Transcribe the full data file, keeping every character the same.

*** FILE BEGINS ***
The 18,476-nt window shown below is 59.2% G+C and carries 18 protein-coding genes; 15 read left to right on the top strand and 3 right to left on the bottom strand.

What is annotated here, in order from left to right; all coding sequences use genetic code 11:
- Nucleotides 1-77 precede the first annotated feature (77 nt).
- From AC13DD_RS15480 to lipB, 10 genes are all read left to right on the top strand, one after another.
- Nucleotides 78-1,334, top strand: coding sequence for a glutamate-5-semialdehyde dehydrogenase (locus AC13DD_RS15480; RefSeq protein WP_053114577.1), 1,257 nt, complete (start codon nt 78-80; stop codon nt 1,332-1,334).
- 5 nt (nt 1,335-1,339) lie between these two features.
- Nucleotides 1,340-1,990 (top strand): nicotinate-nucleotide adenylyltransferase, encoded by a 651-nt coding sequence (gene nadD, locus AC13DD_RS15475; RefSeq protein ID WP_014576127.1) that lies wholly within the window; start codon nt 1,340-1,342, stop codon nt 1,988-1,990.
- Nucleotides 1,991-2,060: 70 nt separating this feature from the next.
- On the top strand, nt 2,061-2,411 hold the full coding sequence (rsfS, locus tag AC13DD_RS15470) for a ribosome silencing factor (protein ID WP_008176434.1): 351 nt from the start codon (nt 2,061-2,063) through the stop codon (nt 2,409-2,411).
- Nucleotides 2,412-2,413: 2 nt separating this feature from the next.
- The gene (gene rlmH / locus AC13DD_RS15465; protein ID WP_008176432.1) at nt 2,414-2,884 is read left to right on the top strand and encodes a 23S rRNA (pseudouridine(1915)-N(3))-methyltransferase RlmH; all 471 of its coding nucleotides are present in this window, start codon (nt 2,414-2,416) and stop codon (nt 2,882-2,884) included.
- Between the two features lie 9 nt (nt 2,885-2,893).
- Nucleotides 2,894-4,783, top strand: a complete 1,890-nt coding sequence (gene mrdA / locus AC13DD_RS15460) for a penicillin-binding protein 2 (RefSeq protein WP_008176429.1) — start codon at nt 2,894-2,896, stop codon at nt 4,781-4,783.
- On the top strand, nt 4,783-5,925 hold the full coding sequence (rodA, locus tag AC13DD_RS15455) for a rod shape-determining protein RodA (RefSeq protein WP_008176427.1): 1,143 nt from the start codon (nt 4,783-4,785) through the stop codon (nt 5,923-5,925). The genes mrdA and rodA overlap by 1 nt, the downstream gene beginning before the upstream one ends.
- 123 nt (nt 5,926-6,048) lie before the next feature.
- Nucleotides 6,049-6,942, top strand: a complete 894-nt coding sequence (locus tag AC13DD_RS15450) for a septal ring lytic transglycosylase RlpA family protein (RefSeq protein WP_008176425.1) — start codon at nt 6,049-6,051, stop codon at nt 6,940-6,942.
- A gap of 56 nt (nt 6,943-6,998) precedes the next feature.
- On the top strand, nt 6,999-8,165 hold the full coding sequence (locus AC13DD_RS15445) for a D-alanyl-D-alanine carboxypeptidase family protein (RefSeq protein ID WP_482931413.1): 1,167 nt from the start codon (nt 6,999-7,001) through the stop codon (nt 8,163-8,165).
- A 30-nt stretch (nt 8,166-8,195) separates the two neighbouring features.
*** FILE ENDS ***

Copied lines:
The 18,476-nt window shown below is 59.2% G+C and carries 18 protein-coding genes; 15 read left to right on the top strand and 3 right to left on the bottom strand.

What is annotated here, in order from left to right; all coding sequences use genetic code 11:
- Nucleotides 1-77 precede the first annotated feature (77 nt).
- From AC13DD_RS15480 to lipB, 10 genes are all read left to right on the top strand, one after another.
- Nucleotides 78-1,334, top strand: coding sequence for a glutamate-5-semialdehyde dehydrogenase (locus AC13DD_RS15480; RefSeq protein WP_053114577.1), 1,257 nt, complete (start codon nt 78-80; stop codon nt 1,332-1,334).
- 5 nt (nt 1,335-1,339) lie between these two features.
- Nucleotides 1,340-1,990 (top strand): nicotinate-nucleotide adenylyltransferase, encoded by a 651-nt coding sequence (gene nadD, locus AC13DD_RS15475; RefSeq protein ID WP_014576127.1) that lies wholly within the window; start codon nt 1,340-1,342, stop codon nt 1,988-1,990.
- Nucleotides 1,991-2,060: 70 nt separating this feature from the next.
- On the top strand, nt 2,061-2,411 hold the full coding sequence (rsfS, locus tag AC13DD_RS15470) for a ribosome silencing factor (protein ID WP_008176434.1): 351 nt from the start codon (nt 2,061-2,063) through the stop codon (nt 2,409-2,411).
- Nucleotides 2,412-2,413: 2 nt separating this feature from the next.
- The gene (gene rlmH / locus AC13DD_RS15465; protein ID WP_008176432.1) at nt 2,414-2,884 is read left to right on the top strand and encodes a 23S rRNA (pseudouridine(1915)-N(3))-methyltransferase RlmH; all 471 of its coding nucleotides are present in this window, start codon (nt 2,414-2,416) and stop codon (nt 2,882-2,884) included.
- Between the two features lie 9 nt (nt 2,885-2,893).
- Nucleotides 2,894-4,783, top strand: a complete 1,890-nt coding sequence (gene mrdA / locus AC13DD_RS15460) for a penicillin-binding protein 2 (RefSeq protein WP_008176429.1) — start codon at nt 2,894-2,896, stop codon at nt 4,781-4,783.
- On the top strand, nt 4,783-5,925 hold the full coding sequence (rodA, locus tag AC13DD_RS15455) for a rod shape-determining protein RodA (RefSeq protein WP_008176427.1): 1,143 nt from the start codon (nt 4,783-4,785) through the stop codon (nt 5,923-5,925). The genes mrdA and rodA overlap by 1 nt, the downstream gene beginning before the upstream one ends.
- 123 nt (nt 5,926-6,048) lie before the next feature.
- Nucleotides 6,049-6,942, top strand: a complete 894-nt coding sequence (locus tag AC13DD_RS15450) for a septal ring lytic transglycosylase RlpA family protein (RefSeq protein WP_008176425.1) — start codon at nt 6,049-6,051, stop codon at nt 6,940-6,942.
- A gap of 56 nt (nt 6,943-6,998) precedes the next feature.
- On the top strand, nt 6,999-8,165 hold the full coding sequence (locus AC13DD_RS15445) for a D-alanyl-D-alanine carboxypeptidase family protein (RefSeq protein ID WP_482931413.1): 1,167 nt from the start codon (nt 6,999-7,001) through the stop codon (nt 8,163-8,165).
- A 30-nt stretch (nt 8,166-8,195) separates the two neighbouring features.